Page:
Restaurant Review: Restaurant Review

If you're thinking Cannoli Joe's is a typical buffet, you couldn't be more wrong

Cannoli Joe's

4715 Hwy. 290 W., 512/892-4444,
Weekday lunch, 11am-1:30pm; Sun.-Thu., 5-8:30pm; Fri.-Sat., 5-9:30pm; Sat.-Sun., 11am-2:30pm
Restaurant Review
Photo by John Anderson

Cannoli Joe's

4715 Hwy. 290 W., 892-4444
Weekday lunch, 11am-1:30pm; Sunday-Thursday, 5-8:30pm; Friday-Saturday, 5-9:30pm; Saturday-Sunday brunch, 11am-2:30pm

When driving to the Sunset Valley Farmers Market, you pass Cannoli Joe's, where a large Wolfe Nursery used to sit on the frontage road of Highway 290 West, between Brodie and West Gate Boulevard. The exterior attempts to resemble an Italian village, and once you step inside, you definitely get that impression. Winding down the center of the restaurant are different food stations, each suggestive of a food vendor or shop along a lane in an old Italian village. Dining areas are separated into unique spaces, accented with period Italian decorations, embellishments, and doodads. The whole effect is one of casual, authentic Italian with a dose of tongue-in-cheek kitsch.

Cannoli Joe's is a buffet, but not in the classic sense. More than 70 dishes are displayed in numerous food stations (salad and antipasti, pizza, pasta, seafood, poultry, oven-baked, dessert, etc.), but only moderate amounts of each dish are out at a time, and each dish is rapidly replenished as needed. Every­thing is cooked in-house from fresh ingredients. County Line Bar-B-Q honcho Skeeter Miller saw the concept in Canada and really liked it. "There are a lot of similarities between barbecue and Italian food," says Miller. "Both present really bold flavors, and folks are naturally drawn to both. We love this arrangement, because it allows us to cook fresh food in small batches, and people aren't forced to queue up in a line like robots. You can pick and choose from any of the stations and eat what you like, and we're constantly rotating new dishes into the mix. It's an idea that our customers have really adopted."

Our last visit we managed to sample 36 different items, and with only a couple of exceptions, we were very satisfied. From the salad section we had crisp bruschetta with pesto; sweet boiled shrimp with a zippy cocktail sauce; a sweet-and-sour eggplant caponata; Greek, chopped, and Caesar salads (all chilled, crisp, and tasty); and a pesto-and-pasta salad with roasted red peppers. There was a brief interlude with a rich minestrone soup, followed by slices of delicious pizza made with wonderful yeasty dough that was perfectly browned on the bottom: three-cheese, pepperoni, bianca (feta and spinach), pepperoni and jalapeño, and Margherita with lots of fresh basil.

We went more free-form after that: a luscious, tender, braised beef with portobellos; sautéed spicy Italian sausage with red peppers; garlicky Parmesan bread sticks; grilled steak in marsala sauce; big cheese-stuffed ravioli in a nice tomato sauce; a delicious lasagna Bolognese; and some good eggplant parmigiano (although it would benefit from a thinner breading). Pasta Rosa with a red bell pepper cream sauce was great, while the fettuccine Alfredo needed more Parmesan (conveniently located next to the pizzas behind you). Rosemary roasted new potatoes and the whipped potatoes with fontina and garlic both excelled. The cauliflower with capers and the spicy lemon broccoli were dynamite.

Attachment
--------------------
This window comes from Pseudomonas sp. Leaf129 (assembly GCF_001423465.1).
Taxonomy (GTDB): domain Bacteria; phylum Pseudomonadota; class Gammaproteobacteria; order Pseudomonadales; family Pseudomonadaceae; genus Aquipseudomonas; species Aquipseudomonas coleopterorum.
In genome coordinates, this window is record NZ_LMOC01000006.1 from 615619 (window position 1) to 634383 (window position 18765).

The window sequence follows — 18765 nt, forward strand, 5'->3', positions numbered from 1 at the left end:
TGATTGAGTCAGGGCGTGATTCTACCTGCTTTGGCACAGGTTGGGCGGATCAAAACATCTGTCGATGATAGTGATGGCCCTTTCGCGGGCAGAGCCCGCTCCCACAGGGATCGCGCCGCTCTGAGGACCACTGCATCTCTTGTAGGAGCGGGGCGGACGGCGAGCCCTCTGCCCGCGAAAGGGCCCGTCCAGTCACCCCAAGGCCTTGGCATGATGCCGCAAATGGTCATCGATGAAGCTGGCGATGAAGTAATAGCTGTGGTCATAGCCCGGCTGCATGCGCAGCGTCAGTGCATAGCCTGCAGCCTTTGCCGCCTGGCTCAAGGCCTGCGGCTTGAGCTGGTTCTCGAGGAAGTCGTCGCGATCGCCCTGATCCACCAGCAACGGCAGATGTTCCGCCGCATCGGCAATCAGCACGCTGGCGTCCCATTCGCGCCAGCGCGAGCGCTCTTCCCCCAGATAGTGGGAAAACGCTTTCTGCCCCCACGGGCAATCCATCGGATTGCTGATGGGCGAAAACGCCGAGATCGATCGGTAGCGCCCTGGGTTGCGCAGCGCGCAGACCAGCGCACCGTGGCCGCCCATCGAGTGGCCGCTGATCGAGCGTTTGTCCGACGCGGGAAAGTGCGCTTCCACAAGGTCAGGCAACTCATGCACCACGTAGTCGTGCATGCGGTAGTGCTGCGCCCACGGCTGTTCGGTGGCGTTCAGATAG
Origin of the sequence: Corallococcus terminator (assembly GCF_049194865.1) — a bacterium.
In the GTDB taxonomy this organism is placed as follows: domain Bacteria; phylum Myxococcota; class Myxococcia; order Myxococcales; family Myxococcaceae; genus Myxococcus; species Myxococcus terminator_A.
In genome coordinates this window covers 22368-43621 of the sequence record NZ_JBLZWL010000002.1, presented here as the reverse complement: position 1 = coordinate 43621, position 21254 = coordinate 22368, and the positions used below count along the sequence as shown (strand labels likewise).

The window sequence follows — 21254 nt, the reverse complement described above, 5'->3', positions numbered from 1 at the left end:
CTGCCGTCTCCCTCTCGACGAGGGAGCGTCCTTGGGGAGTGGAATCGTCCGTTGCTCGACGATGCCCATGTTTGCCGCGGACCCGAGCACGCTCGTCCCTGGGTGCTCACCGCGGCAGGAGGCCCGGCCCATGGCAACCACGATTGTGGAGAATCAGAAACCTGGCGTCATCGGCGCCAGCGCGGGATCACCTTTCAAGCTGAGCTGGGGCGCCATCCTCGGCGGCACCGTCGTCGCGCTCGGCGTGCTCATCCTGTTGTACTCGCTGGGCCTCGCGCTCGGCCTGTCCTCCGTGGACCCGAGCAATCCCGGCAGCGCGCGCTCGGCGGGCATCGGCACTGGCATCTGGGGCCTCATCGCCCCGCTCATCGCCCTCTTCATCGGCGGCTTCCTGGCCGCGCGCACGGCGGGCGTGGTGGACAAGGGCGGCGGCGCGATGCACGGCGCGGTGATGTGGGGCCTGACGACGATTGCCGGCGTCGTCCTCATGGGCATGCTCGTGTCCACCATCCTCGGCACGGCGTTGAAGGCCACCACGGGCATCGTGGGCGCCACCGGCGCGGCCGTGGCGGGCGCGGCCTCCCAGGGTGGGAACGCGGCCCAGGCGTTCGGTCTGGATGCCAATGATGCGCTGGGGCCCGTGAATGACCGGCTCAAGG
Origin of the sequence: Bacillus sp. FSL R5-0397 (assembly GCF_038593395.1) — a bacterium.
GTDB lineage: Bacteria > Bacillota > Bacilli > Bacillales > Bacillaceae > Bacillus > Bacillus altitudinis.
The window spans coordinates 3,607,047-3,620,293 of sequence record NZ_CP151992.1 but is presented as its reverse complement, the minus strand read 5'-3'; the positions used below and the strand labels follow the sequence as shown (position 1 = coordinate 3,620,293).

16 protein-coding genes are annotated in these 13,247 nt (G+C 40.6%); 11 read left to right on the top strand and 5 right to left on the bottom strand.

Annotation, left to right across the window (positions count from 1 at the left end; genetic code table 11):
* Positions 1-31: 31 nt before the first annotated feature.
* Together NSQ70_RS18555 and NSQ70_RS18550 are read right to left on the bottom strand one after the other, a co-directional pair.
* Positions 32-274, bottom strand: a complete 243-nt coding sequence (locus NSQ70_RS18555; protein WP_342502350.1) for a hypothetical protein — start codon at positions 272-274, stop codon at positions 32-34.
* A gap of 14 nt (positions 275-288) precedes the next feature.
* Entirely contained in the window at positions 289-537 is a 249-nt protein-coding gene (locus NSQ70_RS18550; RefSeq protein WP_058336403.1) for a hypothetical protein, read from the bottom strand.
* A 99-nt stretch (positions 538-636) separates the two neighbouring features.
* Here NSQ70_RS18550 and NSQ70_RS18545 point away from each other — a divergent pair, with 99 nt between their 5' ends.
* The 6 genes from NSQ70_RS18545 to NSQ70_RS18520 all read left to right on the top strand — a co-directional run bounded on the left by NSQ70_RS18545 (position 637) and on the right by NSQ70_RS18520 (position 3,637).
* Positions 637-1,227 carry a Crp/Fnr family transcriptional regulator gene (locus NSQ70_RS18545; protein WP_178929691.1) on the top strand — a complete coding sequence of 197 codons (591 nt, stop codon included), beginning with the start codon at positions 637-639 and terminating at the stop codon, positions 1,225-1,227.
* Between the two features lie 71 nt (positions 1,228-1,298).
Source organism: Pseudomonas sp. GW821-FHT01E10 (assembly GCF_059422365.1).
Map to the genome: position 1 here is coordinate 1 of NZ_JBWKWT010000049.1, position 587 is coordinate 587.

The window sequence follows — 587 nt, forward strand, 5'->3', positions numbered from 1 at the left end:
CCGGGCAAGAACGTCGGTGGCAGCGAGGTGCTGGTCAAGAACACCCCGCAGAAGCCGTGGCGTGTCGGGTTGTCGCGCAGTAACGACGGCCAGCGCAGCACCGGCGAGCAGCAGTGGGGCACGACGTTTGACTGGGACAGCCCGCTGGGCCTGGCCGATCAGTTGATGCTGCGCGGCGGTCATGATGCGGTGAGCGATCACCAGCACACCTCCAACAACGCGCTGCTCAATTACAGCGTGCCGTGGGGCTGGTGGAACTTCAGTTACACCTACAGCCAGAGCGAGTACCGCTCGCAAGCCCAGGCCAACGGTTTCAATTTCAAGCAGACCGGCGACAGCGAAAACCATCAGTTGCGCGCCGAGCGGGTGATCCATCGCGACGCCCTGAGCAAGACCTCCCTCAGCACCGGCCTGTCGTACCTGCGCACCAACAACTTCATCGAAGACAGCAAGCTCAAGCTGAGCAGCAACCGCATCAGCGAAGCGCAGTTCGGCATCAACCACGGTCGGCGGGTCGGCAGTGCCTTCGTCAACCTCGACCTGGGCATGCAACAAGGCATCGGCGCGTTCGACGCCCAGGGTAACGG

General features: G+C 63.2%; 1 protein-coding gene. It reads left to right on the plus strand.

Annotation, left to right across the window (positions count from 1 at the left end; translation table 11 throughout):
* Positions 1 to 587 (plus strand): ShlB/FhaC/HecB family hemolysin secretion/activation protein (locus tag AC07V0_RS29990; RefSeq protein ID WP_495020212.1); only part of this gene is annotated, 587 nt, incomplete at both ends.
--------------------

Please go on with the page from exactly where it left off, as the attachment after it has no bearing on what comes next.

Normally, I would flee from a salmon dish on a buffet, but this moist and perfect salmon was marinated and grilled, resting on a bed of garlic-and-caper orzo. The meatballs were a little dense for my taste, but the meat loaf with balsamic glaze was just right. The Sicilian orange-and-honey carrots were a nice foil for the jalapeño-and-garlic polenta bites. The rotisserie chicken had a wonderfully caramelized skin, and there was a knockout gratin with acorn squash, onion, and yellow squash. The calamari with arrabiata sauce had too much breading and was almost out, but I was too full to wait, and the dessert section was beckoning.

Cannolis were present, filled with ricotta and chocolate. Tart lemon bars kept suckering me back, along with the spumoni and the other 11 ice creams. A raspberry-chocolate cheesecake was strangely a tad salty, but the chocolate-dipped strawberries were just right. There were several other cakes, a warm apple crisp, and a bread pudding with Frangelico sauce. Profite­roles, chocolate-dipped macaroons, and several more enticed, but I'd hit the wall.

Lunch is $9.99, weekday dinner (when more items are added to the mix) is $13.99, and weekend dinner is $15.99 (with still more additions). You definitely feel like you get your money's worth (hell, I could eat $16 worth of just pizza and feel happy). But there is a big plus: On Monday and Tuesday nights, Cannoli Joe's adds filet mignon to the dish mix, and Wednesday and Thursday nights, look for its Tex-Italia Wine Celebration, with fantastic live jazz and exceptional prices on some excellent local wines (with all wine proceeds going to local charities). Saturday and Sunday brunches take the regular lunch menu and add a wealth of typical brunch items for $13.99.

If you're thinking Cannoli Joe's is a typical buffet, you couldn't be more wrong. It's a dizzying array of fresh Italian food cooked in small batches, presented in a really comfortable and artistically unique space.

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Cannoli Joe's, Skeeter Miller, buffet, pizza, Tex-Italia Wine Celebration, lasagna Bolognese, fettuccine Alfredo

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